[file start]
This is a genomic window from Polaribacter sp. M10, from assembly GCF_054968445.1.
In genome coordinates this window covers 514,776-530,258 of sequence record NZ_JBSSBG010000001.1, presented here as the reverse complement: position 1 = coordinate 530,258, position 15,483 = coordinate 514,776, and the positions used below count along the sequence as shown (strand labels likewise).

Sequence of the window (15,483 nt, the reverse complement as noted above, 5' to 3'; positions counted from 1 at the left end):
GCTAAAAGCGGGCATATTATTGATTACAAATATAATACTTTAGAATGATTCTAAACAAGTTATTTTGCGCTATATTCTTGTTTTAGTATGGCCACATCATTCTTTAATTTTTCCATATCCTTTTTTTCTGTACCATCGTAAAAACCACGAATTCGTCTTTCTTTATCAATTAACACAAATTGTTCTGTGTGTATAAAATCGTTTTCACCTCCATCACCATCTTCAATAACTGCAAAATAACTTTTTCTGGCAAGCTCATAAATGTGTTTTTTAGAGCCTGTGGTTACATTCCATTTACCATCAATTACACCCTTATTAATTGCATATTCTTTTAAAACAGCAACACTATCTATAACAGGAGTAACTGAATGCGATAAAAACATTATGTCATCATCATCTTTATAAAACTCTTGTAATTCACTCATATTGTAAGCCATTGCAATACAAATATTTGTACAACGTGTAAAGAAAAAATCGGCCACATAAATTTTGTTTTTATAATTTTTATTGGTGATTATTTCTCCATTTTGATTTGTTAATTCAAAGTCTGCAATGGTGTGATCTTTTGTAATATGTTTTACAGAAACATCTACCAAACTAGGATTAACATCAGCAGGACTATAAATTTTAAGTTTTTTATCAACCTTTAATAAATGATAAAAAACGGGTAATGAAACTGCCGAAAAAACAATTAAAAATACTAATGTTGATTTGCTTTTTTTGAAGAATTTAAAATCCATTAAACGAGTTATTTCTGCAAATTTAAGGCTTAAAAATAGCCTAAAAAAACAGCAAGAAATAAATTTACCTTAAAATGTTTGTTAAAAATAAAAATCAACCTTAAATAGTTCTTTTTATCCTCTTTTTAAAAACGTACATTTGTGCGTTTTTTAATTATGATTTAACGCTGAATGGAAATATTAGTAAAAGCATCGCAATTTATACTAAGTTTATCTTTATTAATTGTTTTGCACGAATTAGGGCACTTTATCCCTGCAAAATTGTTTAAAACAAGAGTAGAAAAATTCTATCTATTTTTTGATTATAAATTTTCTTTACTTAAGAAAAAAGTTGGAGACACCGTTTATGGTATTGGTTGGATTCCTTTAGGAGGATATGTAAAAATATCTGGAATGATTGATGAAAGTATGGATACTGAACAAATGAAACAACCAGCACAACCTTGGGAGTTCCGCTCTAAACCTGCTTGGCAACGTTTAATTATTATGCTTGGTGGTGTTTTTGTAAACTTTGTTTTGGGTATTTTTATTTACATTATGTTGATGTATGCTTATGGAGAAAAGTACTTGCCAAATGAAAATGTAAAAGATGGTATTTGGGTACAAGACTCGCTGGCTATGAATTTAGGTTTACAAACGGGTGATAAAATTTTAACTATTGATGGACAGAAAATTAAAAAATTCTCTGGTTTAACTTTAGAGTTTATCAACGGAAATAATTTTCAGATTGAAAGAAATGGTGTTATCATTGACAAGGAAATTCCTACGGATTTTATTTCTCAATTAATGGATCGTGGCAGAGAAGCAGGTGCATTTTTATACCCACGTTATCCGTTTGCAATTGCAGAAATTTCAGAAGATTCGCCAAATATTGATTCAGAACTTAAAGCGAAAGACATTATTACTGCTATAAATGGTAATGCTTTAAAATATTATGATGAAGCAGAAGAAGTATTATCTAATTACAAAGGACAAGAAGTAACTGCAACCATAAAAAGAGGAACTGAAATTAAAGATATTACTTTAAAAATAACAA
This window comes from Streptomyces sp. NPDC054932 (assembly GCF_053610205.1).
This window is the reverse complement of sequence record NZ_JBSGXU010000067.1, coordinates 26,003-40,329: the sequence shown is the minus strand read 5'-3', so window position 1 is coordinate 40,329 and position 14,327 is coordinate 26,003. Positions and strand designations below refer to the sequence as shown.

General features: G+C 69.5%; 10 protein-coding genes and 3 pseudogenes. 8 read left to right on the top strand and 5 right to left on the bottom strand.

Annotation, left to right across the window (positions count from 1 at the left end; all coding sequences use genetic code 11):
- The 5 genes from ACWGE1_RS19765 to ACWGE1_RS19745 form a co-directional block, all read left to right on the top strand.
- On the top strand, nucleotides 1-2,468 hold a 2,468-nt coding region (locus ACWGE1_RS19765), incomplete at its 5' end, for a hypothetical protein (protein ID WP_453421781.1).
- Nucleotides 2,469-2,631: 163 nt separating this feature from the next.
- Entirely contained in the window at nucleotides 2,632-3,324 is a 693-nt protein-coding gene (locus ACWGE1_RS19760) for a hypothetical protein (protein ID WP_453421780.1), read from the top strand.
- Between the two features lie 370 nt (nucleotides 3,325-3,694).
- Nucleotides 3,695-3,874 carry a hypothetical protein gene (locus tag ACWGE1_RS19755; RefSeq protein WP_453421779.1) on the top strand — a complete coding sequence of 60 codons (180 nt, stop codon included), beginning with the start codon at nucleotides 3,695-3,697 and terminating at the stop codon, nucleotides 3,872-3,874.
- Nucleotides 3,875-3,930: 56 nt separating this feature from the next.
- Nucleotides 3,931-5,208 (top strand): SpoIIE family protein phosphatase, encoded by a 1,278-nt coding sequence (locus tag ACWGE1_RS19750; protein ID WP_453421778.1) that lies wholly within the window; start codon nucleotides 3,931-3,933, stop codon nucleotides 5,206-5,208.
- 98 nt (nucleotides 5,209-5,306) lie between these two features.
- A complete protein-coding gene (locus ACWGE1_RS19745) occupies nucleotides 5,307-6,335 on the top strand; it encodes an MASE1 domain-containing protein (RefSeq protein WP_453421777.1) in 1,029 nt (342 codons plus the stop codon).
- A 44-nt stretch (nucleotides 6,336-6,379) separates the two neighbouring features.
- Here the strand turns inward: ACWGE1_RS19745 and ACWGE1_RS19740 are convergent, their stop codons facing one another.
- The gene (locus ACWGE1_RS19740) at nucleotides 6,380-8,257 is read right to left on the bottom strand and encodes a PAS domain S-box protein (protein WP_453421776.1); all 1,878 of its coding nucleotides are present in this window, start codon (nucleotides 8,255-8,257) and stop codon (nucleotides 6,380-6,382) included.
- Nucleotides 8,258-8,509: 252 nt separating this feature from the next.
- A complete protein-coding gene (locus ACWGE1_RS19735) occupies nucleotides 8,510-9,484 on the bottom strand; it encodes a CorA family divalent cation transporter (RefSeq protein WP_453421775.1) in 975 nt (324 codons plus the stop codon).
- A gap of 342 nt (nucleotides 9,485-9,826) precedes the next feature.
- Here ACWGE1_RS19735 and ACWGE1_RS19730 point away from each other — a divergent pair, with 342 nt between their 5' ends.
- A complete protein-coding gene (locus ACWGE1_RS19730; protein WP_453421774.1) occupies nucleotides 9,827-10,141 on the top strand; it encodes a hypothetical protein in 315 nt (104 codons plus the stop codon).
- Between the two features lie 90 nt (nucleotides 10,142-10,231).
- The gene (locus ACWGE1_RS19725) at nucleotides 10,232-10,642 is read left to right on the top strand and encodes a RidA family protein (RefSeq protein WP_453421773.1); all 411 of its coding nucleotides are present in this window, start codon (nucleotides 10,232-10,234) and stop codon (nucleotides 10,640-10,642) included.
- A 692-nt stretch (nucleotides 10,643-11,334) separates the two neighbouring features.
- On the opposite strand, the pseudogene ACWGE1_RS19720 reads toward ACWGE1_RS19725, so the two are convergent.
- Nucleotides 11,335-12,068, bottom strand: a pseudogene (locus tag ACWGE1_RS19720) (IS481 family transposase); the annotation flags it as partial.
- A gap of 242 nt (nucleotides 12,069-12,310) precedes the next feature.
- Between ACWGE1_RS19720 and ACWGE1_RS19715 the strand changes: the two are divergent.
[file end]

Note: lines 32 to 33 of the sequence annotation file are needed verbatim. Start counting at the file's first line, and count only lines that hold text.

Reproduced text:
- A gap of 242 nt (nucleotides 12,069-12,310) precedes the next feature.
- Between ACWGE1_RS19720 and ACWGE1_RS19715 the strand changes: the two are divergent.